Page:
June 19, 2018 by Becky Brown


The new endocrine disrupter criteria for biocides apply from the 7th June 2018 under Regulation (EU) No 528/2012¹. This means that new biocides and biocides currently going through the authorisation process will need to have an endocrine disrupter assessment included as part of their application.

The criteria apply to humans and non-target organisms. According to the ED criteria a substance has endocrine disrupting properties if it meets all the following criteria (prefaced from the regulation):

  • It shows an adverse effect;
  • It has an endocrine mode of action i.e. it alters the function(s) of the endocrine system;
  • The adverse effect is a consequence of the endocrine mode of action.

Identification of a substance should be based on all relevant scientific information, the assessment of the information should follow a weight of evidence approach, and the weight of evidence should consider the biological plausibility of the link between the endocrine mode of action and the adverse effect.

The European Chemicals Agency (ECHA) and the European Food Standards Authority (EFSA) have recently published their guidance for identification of endocrine disrupters². The scope of the guidance is limited to vertebrates and specifically covers endocrine disruption via the estrogenic, androgen, thyroid and steroidogenesis (EATS) pathways. It does not however rule out investigation of alternative endocrine modes of action if there is sufficient evidence to support one.

In theory the endocrine assessment can be made based on the available data generated under the biocides directive, however if there are data gaps or the existing data is not of sufficient quality then additional data may be required to reach a conclusion.

If a biocide is identified as an endocrine disrupter in humans it will fulfil exclusion criteria and will not be approved (unless it meets one of the derogation criteria). If the biocide is an endocrine disrupter only in non-target organisms it can be approved but not for use by the general public and only if there is no alternative substance.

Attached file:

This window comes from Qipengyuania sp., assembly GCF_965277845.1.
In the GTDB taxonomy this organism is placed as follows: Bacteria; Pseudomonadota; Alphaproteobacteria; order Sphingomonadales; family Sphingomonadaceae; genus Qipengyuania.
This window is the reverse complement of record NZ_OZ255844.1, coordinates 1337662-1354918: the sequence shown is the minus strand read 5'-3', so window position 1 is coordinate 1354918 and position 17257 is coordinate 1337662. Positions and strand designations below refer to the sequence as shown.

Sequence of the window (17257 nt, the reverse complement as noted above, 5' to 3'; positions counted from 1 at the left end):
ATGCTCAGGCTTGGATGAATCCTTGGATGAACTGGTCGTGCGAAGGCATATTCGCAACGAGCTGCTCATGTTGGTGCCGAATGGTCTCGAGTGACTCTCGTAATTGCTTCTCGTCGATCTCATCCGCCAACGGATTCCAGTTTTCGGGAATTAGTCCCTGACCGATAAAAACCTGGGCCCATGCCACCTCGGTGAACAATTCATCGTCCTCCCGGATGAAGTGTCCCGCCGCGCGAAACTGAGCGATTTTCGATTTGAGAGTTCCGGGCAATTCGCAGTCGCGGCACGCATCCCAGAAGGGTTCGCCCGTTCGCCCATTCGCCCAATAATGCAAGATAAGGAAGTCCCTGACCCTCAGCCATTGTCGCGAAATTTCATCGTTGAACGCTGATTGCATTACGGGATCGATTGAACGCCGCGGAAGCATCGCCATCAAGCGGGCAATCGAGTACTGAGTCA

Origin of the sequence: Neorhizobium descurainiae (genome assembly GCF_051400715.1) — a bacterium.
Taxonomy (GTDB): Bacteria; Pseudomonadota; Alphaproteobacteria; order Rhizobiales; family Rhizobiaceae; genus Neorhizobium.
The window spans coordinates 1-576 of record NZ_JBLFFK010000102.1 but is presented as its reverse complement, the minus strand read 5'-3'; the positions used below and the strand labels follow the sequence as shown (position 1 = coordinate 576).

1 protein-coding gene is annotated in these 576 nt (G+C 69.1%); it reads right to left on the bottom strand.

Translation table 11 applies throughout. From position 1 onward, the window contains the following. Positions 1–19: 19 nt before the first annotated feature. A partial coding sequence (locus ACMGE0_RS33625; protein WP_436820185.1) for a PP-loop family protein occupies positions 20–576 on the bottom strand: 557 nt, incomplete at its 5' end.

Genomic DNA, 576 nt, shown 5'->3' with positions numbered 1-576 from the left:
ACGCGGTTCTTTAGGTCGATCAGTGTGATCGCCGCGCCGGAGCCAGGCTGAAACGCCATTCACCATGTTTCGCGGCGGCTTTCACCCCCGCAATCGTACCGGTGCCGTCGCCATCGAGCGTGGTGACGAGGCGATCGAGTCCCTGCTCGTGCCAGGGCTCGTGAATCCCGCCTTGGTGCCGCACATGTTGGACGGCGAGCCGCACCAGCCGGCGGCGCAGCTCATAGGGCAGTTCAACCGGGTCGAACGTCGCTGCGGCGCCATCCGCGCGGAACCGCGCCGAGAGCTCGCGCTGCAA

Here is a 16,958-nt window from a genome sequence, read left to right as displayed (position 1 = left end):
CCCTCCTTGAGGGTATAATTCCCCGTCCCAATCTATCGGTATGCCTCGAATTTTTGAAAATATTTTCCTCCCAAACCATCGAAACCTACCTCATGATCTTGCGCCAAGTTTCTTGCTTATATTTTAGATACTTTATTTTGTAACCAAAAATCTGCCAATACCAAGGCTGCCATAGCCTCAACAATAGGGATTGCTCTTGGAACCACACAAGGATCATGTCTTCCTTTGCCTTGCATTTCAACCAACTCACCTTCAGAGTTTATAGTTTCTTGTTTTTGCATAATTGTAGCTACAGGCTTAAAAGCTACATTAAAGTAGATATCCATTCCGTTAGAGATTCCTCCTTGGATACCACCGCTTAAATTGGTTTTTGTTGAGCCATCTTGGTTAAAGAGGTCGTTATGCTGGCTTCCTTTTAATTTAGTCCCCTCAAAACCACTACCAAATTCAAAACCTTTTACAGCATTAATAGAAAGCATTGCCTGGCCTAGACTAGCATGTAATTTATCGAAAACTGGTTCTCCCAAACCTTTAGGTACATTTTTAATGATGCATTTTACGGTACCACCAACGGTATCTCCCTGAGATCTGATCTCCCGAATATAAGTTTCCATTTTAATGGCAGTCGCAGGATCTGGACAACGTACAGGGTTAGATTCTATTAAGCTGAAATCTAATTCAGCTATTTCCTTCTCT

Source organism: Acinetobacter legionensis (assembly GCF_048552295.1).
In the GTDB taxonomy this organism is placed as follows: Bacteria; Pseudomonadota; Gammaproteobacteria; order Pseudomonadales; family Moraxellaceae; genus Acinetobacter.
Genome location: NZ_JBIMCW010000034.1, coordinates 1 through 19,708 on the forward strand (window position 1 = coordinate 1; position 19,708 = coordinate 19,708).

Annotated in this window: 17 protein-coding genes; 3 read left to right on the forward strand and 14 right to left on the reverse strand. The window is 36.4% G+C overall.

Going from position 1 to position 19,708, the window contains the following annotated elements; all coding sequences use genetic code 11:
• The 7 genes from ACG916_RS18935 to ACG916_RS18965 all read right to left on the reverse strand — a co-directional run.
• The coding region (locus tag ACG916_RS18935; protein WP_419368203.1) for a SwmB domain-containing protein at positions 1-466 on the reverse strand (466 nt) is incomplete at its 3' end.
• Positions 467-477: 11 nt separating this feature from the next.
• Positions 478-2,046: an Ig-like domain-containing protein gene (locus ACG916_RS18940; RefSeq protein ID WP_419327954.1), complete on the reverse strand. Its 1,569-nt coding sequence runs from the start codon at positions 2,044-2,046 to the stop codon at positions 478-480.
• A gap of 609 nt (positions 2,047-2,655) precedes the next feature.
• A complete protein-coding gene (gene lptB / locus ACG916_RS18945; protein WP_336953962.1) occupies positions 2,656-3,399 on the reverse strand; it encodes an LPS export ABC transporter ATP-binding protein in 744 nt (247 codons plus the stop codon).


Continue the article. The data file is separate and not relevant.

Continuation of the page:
At a webinar hosted by ECHA on the 19th June 2018, Simon Gutierrez Alonso confirmed that even for products that are already authorised, if the conditions for authorisation are no longer met authorisation may be amended or cancelled. For biocide assessments submitted after 1st September 2013 the evaluating authority may request new information for endocrine disrupter evaluation. For assessments submitted before the 1st September 2013 the product authorisation holder has obligation to inform ECHA if new information is available. ECHA are therefore encouraging product authorisation holders to reconsider their data following the new guidance³.

wca’s mammalian toxicologists and ecotoxicologists are highly experienced at conducting endocrine assessments for biocides, plant protection products and industrial chemicals, including Weight of Evidence evaluations. Please contact us if you would like further information on our services in this area or if you have a specific enquiry concerning the assessment of endocrine disruption potential of one of your products.

Further reading

New article on weight of evidence approaches for endocrine disrupters

3rd International Conference on Endocrine Disruptors

Expert workshop on test methods for evaluating endocrine disrupters

References

¹Regulation (EU) No 528/2012 of the European Parliament and of the Council of 22 May 2012 concerning the making available on the market and use of biocidal products; https://eur-lex.europa.eu/eli/reg/2012/528/oj

²Guidance for the identification of endocrine disruptors in the context of Regulations (EU) No 528/2012 and (EC) No 1107/2009; https://www.efsa.europa.eu/en/efsajournal/pub/5311

³https://echa.europa.eu/-/endocrine-disruptors-and-biocides-what-you-need-to-know